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Investigating chronic toxicity and bioaccumulation of microcystins in freshwater fishes using toxicogenomics and histopathology

Investigating Chronic Toxicity and Bioaccumulation of Microcystins   in Freshwater Fishes Using Toxicogenomics and Histopathology. This   project is part of the interagency Ecology and Oceanography of   Harmful Algal Blooms (ECOHAB) program. During the last 1  years,   Microsystis spp. blooms have occurred in Western Lake Erie, and   elevated levels of microcystins have become a concern for both human   and ecosystem health. Our objective is to investigate the   predominant microcystin found in this system (microcystin-LR) in   model fish species and to relate laboratory results to chronic low-  level toxin exposure and bioaccumulation found in higher trophic   level fish in W. Lake Erie. We hypothesize that (1) specific genes   that respond to microcystin-LR exposure in larval and adult   zebrafish can be identifed and selected as biomarkers; (2) effects   of chronic, low concentration exposure of microcystin-LR can be   detected by changes in biomarker gene expression, tissue histology   and reproduction in zebrafish; (3) bioaccumulation of microcystin in   channel catfish is affected by route of expusure and effects can be   detected in biomarker gene expression and histopathology; and (4)   bioaccumulation and effects of chronic low, concentration exposure   to microcystins can be detected in higher trophic level fish   collected from W. Lake Erie by tissue analysis and the evaluation of   biomarkers resolved from alb and mesocosm experiments.    Genes selected from microarray experiments will improve our   understanding of the mechanisms of microcystin toxicity and enable   more specific probing into the factors that influence   bioaccumulation and toxicity in fish via in vitro, mesocosm, and in   situ approaches. Our focus on chronic, low-concentration exposures   to will begin to address an important knowledge gap regarding the   long-term effects of algal toxins on ecological health. We expect to   determine toxin concentrations that cause negative effects in fish   during chronic exposure and to demonstrate toxicogenetic and   histopathological approaches that can be employed in ecological   forecasting of system health.    (microcystin); (microcystins); (eutrophication); (harmful algal   blooms); (algal blooms); (algal bloom); (harmful algal bloom);   (HAB); (HAB's); (HABs); (Lake Erie); (bioaccumulation); (human   health); (restrictions on fish consumption); (fish consumption);   (zebrafish); (blue-green algae); (toxin); (toxins)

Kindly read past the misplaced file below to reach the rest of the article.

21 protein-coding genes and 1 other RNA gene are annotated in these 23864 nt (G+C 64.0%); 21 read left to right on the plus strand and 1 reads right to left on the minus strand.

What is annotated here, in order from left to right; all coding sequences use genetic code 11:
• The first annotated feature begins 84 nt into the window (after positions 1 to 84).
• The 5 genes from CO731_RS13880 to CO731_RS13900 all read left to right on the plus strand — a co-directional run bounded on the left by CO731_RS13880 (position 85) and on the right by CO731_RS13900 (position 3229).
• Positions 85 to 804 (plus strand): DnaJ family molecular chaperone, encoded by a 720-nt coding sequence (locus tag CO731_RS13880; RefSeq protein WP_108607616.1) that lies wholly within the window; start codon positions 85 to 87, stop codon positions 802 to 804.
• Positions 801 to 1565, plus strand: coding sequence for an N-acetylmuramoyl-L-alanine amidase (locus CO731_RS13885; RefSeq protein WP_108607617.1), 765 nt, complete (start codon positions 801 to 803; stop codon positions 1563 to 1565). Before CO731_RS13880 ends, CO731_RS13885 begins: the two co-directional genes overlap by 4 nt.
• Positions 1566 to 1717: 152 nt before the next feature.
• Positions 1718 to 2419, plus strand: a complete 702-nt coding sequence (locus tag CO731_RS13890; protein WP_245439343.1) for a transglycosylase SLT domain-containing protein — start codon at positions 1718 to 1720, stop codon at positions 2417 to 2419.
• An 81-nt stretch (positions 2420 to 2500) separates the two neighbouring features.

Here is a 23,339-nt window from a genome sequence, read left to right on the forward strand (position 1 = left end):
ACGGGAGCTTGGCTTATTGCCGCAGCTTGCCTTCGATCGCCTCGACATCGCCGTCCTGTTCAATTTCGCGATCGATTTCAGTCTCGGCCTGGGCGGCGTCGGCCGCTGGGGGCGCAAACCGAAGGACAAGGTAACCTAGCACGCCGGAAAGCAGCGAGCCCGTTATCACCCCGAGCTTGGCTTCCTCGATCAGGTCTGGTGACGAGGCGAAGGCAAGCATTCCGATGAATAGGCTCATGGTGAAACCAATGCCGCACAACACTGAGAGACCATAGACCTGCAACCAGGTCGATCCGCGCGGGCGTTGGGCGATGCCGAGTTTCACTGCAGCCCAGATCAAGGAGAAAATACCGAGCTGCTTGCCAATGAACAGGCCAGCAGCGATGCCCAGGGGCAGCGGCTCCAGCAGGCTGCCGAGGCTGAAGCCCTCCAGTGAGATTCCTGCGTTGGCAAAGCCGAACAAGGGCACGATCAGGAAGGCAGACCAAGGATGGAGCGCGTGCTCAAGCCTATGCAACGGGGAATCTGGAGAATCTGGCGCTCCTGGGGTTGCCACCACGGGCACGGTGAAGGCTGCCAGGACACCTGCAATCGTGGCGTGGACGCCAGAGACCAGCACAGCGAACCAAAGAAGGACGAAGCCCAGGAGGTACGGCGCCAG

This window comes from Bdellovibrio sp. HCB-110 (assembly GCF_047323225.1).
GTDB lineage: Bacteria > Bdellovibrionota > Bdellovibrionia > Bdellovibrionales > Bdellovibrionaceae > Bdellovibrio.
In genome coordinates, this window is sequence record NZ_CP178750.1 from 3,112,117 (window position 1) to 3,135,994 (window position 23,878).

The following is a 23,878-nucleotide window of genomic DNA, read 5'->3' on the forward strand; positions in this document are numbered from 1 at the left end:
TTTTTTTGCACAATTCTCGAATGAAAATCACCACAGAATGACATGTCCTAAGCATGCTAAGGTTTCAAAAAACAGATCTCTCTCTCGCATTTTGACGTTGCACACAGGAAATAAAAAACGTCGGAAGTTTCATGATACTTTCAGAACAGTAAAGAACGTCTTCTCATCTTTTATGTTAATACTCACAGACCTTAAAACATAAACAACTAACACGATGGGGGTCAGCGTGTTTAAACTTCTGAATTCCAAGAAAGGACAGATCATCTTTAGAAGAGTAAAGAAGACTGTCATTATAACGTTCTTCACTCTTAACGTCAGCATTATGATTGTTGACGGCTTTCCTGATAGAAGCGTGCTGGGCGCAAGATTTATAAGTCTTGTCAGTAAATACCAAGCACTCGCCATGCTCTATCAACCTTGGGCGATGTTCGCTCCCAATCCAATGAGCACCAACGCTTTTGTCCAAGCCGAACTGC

Status
In progress
Type
Project
Start Date
End Date
Researchers
Theodore B. HenryPrincipal Investigator
Associated with 1 projects
Steven WilhelmResearcher
Associated with 2 projects
Gary S. SaylerResearcher
Associated with 1 projects
Richard J. StrangeResearcher
Associated with 1 projects
Agencies
NOAA $ 145,655.00USDEstimates

Funding 11 projects for a total of $502,508.00
Scope of Study
Field Investigation
Laboratory Investigation
Scale of Phenomena
Biochemical
Landscape
Physical/Chemical
Impact of Pollutants
Nutrients, Including Phosphorus
Resource Management
Fisheries
Lake Basin Connecting Channels
Lake Erie
State Province
New York
Ohio
Pennsylvania
Resource Being Monitored
Fisheries
Human Health
Plankton / Microorganisms
Beneficial Use Impairment Assessments
Eutrophication or Undesirable Algae
Loss of Fish and Wildlife Habitat
Restrictions of Fish and Wildlife Consumption
Tainting of Fish and Wildlife Populations
Annex Numbers
Pollution from Non-Point Sources
Research & Development
Annex 17
Cause-effect inter-relationships of productivity and ecotoxicity
General
Monitoring
Annex
  • Annex Numbers
    Annex Numbers
    Pollution from Non-Point Sources
    Research & Development
  • Annex 17
    Annex 17
    Cause-effect inter-relationships of productivity and ecotoxicity

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